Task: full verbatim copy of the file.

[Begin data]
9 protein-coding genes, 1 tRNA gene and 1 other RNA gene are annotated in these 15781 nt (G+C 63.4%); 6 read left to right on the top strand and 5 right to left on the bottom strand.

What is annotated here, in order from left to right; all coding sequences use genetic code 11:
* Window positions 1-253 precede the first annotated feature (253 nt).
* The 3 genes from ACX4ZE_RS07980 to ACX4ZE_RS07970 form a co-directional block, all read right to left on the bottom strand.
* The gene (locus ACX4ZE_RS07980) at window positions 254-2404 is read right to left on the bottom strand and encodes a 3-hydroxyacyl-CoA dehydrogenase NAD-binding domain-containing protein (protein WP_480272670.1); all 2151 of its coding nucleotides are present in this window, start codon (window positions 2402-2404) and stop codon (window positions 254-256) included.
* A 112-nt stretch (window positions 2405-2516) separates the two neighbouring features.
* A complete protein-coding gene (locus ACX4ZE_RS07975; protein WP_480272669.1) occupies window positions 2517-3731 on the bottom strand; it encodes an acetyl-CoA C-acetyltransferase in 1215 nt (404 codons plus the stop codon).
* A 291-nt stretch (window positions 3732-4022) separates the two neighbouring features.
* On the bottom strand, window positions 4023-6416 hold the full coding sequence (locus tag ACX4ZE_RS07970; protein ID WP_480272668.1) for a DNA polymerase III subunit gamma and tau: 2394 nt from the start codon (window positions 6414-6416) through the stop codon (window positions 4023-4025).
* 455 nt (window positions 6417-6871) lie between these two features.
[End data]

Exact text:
9 protein-coding genes, 1 tRNA gene and 1 other RNA gene are annotated in these 15781 nt (G+C 63.4%); 6 read left to right on the top strand and 5 right to left on the bottom strand.

What is annotated here, in order from left to right; all coding sequences use genetic code 11:
* Window positions 1-253 precede the first annotated feature (253 nt).
* The 3 genes from ACX4ZE_RS07980 to ACX4ZE_RS07970 form a co-directional block, all read right to left on the bottom strand.
* The gene (locus ACX4ZE_RS07980) at window positions 254-2404 is read right to left on the bottom strand and encodes a 3-hydroxyacyl-CoA dehydrogenase NAD-binding domain-containing protein (protein WP_480272670.1); all 2151 of its coding nucleotides are present in this window, start codon (window positions 2402-2404) and stop codon (window positions 254-256) included.
* A 112-nt stretch (window positions 2405-2516) separates the two neighbouring features.
* A complete protein-coding gene (locus ACX4ZE_RS07975; protein WP_480272669.1) occupies window positions 2517-3731 on the bottom strand; it encodes an acetyl-CoA C-acetyltransferase in 1215 nt (404 codons plus the stop codon).
* A 291-nt stretch (window positions 3732-4022) separates the two neighbouring features.
* On the bottom strand, window positions 4023-6416 hold the full coding sequence (locus tag ACX4ZE_RS07970; protein ID WP_480272668.1) for a DNA polymerase III subunit gamma and tau: 2394 nt from the start codon (window positions 6414-6416) through the stop codon (window positions 4023-4025).
* 455 nt (window positions 6417-6871) lie between these two features.